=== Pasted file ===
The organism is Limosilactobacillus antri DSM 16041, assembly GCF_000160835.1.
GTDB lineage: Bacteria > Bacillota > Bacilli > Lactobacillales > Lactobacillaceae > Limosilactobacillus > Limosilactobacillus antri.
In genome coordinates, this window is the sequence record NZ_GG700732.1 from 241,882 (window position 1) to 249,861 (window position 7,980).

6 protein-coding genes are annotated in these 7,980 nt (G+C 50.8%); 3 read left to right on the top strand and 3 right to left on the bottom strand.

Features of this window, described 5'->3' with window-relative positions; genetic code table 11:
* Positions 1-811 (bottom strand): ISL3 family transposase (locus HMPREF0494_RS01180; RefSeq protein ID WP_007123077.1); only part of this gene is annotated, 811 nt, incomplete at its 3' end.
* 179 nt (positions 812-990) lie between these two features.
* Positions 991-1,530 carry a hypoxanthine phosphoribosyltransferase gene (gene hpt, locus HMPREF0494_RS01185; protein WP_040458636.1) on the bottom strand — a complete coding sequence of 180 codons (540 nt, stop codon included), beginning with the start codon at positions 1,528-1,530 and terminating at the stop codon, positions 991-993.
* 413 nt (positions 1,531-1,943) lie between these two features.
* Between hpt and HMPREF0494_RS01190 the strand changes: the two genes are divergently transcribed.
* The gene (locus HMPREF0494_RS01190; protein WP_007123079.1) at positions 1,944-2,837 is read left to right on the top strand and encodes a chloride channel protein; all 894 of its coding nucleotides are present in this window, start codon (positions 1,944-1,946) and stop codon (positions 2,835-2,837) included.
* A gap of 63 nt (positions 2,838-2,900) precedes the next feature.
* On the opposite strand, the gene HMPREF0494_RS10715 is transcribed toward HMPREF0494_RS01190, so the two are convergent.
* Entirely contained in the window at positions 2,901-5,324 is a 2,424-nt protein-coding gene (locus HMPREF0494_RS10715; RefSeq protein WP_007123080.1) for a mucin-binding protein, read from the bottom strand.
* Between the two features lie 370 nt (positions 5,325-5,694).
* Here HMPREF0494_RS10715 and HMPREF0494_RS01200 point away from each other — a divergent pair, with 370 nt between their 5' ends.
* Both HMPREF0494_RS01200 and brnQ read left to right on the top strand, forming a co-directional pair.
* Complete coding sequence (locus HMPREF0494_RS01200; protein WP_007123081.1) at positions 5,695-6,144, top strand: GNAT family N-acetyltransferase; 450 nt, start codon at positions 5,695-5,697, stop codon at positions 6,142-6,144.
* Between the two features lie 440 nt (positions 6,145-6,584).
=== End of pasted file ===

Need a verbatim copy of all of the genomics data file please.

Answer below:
The organism is Limosilactobacillus antri DSM 16041, assembly GCF_000160835.1.
GTDB lineage: Bacteria > Bacillota > Bacilli > Lactobacillales > Lactobacillaceae > Limosilactobacillus > Limosilactobacillus antri.
In genome coordinates, this window is the sequence record NZ_GG700732.1 from 241,882 (window position 1) to 249,861 (window position 7,980).

6 protein-coding genes are annotated in these 7,980 nt (G+C 50.8%); 3 read left to right on the top strand and 3 right to left on the bottom strand.

Features of this window, described 5'->3' with window-relative positions; genetic code table 11:
* Positions 1-811 (bottom strand): ISL3 family transposase (locus HMPREF0494_RS01180; RefSeq protein ID WP_007123077.1); only part of this gene is annotated, 811 nt, incomplete at its 3' end.
* 179 nt (positions 812-990) lie between these two features.
* Positions 991-1,530 carry a hypoxanthine phosphoribosyltransferase gene (gene hpt, locus HMPREF0494_RS01185; protein WP_040458636.1) on the bottom strand — a complete coding sequence of 180 codons (540 nt, stop codon included), beginning with the start codon at positions 1,528-1,530 and terminating at the stop codon, positions 991-993.
* 413 nt (positions 1,531-1,943) lie between these two features.
* Between hpt and HMPREF0494_RS01190 the strand changes: the two genes are divergently transcribed.
* The gene (locus HMPREF0494_RS01190; protein WP_007123079.1) at positions 1,944-2,837 is read left to right on the top strand and encodes a chloride channel protein; all 894 of its coding nucleotides are present in this window, start codon (positions 1,944-1,946) and stop codon (positions 2,835-2,837) included.
* A gap of 63 nt (positions 2,838-2,900) precedes the next feature.
* On the opposite strand, the gene HMPREF0494_RS10715 is transcribed toward HMPREF0494_RS01190, so the two are convergent.
* Entirely contained in the window at positions 2,901-5,324 is a 2,424-nt protein-coding gene (locus HMPREF0494_RS10715; RefSeq protein WP_007123080.1) for a mucin-binding protein, read from the bottom strand.
* Between the two features lie 370 nt (positions 5,325-5,694).
* Here HMPREF0494_RS10715 and HMPREF0494_RS01200 point away from each other — a divergent pair, with 370 nt between their 5' ends.
* Both HMPREF0494_RS01200 and brnQ read left to right on the top strand, forming a co-directional pair.
* Complete coding sequence (locus HMPREF0494_RS01200; protein WP_007123081.1) at positions 5,695-6,144, top strand: GNAT family N-acetyltransferase; 450 nt, start codon at positions 5,695-5,697, stop codon at positions 6,142-6,144.
* Between the two features lie 440 nt (positions 6,145-6,584).